This Week's Focus Passage

‘And they compel one passing by, one Simon of Cyrene.’

Focus Passage: Mark 15:21

‘And they compel one passing by, one Simon of Cyrene.’

Just who was this Simon of Cyrene? Is it not most interesting to read of those individuals that are mentioned but one time in the Word of God? Now we may argue that this Simon was mentioned, not once but three times, yet the three times are each accounts of the same incident in each of the synoptic gospels of Matthew 27:32 and Luke 23:26, along with that of our focus passage from Mark 15:21. Taking that those narratives each speak of the very same occasion, we count that Simon of Cyrene was spoken of but once, in that sense. We iterate the inquiry, just who is this Simon of Cyrene? We may learn from some sources that;

“Simon of Cyrene is mentioned in three of the four Gospels as the man impelled by the Roman soldiers to carry Jesus’ cross out of Jerusalem. His place of origin has led many to wonder if he was of African descent (and therefore black), or if he was simply born there as were many others of Greek, Roman, and Jewish descent.

Cyrene was situated in modern-day Libya, on the northern coast of the African continent. Settled by the Greeks in 630 B.C. and later infused with a significant Jewish population, Cyrene was the capital of the Roman district of Cyrenaica at the time of Jesus’ crucifixion. By then, Cyrene was home to a large number of Greek-speaking, or Hellenistic, Jews.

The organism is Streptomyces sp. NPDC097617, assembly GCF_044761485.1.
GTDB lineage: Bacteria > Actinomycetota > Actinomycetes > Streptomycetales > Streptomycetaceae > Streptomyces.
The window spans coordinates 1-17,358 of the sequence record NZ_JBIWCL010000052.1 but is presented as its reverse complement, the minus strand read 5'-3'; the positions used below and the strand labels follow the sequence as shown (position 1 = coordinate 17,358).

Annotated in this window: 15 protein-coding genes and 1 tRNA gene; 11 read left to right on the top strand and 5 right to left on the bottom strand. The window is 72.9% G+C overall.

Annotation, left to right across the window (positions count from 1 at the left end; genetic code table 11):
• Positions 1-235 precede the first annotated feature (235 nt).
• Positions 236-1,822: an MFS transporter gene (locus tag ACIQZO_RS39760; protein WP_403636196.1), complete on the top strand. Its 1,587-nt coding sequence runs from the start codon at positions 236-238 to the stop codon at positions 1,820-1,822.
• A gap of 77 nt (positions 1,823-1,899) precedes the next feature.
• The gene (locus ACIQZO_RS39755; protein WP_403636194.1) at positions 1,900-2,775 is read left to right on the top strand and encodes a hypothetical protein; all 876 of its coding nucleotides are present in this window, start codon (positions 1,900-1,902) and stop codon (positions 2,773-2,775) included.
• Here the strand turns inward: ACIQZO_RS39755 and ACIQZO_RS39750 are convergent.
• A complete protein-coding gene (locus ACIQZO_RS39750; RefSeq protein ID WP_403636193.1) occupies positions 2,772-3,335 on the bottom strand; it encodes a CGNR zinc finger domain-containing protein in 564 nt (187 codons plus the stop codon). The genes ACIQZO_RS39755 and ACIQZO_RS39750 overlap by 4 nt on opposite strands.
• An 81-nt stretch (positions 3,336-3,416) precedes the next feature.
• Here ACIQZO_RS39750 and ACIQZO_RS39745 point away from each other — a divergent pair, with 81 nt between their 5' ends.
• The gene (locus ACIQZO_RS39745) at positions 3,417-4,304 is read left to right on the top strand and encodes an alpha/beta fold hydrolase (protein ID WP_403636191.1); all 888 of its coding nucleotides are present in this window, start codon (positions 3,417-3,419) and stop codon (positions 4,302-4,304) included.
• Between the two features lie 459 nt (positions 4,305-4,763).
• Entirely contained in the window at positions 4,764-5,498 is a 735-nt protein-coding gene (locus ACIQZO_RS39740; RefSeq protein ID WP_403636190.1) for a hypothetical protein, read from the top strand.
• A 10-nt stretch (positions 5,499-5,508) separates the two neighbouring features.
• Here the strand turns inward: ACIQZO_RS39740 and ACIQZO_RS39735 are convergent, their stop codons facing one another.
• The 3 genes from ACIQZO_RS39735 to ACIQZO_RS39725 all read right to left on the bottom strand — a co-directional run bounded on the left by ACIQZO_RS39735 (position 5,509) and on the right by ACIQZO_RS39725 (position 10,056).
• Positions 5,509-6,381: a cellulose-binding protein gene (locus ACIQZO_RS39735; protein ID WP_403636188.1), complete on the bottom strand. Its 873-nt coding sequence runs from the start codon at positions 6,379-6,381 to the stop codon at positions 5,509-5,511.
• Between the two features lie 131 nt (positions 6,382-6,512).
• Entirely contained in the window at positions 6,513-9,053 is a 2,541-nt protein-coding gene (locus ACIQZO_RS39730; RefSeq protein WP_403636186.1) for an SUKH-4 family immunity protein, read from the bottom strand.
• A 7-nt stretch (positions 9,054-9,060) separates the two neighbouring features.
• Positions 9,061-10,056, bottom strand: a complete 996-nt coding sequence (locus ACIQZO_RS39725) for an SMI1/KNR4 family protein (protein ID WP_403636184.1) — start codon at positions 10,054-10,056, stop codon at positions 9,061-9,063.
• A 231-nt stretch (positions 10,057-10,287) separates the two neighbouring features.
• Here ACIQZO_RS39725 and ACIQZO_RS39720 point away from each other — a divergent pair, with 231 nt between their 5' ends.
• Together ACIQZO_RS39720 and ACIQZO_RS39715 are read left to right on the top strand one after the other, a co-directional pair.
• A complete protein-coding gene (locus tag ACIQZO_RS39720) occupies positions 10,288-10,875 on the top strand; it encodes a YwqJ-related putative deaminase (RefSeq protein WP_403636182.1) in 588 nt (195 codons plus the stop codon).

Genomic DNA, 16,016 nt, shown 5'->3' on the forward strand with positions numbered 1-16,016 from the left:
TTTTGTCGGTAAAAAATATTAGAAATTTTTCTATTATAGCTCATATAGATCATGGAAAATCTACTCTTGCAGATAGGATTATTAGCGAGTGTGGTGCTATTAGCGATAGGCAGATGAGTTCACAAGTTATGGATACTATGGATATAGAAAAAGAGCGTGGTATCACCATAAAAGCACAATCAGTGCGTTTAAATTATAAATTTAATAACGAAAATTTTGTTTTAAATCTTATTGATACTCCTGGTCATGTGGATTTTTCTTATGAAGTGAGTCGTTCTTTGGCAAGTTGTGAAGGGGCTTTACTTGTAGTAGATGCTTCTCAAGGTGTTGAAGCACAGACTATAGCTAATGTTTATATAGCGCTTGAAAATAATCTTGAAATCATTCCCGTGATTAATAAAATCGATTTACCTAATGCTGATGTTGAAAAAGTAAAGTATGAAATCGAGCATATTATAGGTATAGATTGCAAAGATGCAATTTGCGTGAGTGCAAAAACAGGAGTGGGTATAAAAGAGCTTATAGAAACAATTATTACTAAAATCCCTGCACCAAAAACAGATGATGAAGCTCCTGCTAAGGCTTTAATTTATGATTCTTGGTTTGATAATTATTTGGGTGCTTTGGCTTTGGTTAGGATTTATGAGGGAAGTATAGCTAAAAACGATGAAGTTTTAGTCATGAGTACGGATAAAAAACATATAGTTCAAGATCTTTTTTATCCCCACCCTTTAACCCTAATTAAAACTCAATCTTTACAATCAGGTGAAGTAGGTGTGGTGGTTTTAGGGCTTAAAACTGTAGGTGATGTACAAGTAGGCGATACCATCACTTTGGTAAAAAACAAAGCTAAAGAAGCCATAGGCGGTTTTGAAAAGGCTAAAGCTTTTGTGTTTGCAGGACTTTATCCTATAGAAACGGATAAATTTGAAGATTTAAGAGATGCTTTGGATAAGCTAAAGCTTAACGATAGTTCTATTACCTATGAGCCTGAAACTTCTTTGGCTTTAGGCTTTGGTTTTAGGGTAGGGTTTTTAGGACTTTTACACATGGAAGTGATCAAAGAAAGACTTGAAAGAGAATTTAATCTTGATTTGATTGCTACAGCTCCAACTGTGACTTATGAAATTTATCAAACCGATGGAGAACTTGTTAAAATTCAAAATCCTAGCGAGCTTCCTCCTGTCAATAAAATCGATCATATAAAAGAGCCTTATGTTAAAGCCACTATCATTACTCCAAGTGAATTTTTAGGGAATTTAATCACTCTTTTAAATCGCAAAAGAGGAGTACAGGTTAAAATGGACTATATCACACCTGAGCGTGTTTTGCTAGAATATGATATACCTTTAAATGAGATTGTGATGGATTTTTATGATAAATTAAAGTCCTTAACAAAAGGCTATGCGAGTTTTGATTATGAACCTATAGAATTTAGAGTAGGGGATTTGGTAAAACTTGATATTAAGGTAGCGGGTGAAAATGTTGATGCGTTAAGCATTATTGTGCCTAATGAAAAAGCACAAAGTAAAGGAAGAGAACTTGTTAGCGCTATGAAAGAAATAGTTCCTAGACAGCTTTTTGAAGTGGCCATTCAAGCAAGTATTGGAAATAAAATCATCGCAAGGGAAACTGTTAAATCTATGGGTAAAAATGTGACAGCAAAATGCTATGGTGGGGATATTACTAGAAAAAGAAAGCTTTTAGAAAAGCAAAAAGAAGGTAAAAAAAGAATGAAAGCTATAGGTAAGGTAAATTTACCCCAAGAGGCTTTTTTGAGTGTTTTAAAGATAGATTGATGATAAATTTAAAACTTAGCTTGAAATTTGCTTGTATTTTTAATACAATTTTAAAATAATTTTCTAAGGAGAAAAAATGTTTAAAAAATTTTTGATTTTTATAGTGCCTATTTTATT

Many Jews from Cyrene had returned to their native Israel and were part of a community in Jerusalem called the Synagogue of the Freedmen comprising Jews from many other provinces including Alexandria (Egypt), Cilicia and Asia (Acts 6:9). Luke records men from Cyrene being among those converted at Pentecost (Acts 2:10). After the martyrdom of Stephen (Acts 7), believers from Cyrene were among the first to be scattered by the persecution in Jerusalem; arriving at Antioch, they preached to the Gentiles there (Acts 11:20). These believers were instrumental in the formation of the church at Antioch, where, for the first time, ‘the disciples were called Christians’ (Acts 11:26).

Simon of Cyrene is mentioned in Matthew, Mark and Luke. Matthew alone records his name and place of origin (27:32), but Mark and Luke say that he was ‘on his way in from the country’ (Luke 23:36). Mark, uncharacteristically, provides the most information about Simon, adding that he was ‘the father of Alexander and Rufus’ Mark 15:21), men obviously well known to Mark’s readers. It is speculated that the Rufus mentioned here may be the same man Paul greets in his letter to Rome, whom he calls ‘chosen in the Lord’ and whose mother ‘has been a mother to me, too’ (Romans 16:13). Paul’s knowledge of Rufus’s family indicates that at some point they lived further east.

So does any of this indicate whether Simon was black? Ultimately, we don’t know for sure. There is always the possibility that Simon was an African who converted to Judaism, or that he was of mixed descent. However, considering that people of Jewish lineage lived throughout the Roman Empire, it is also possible that Simon of Cyrene was olive-skinned.”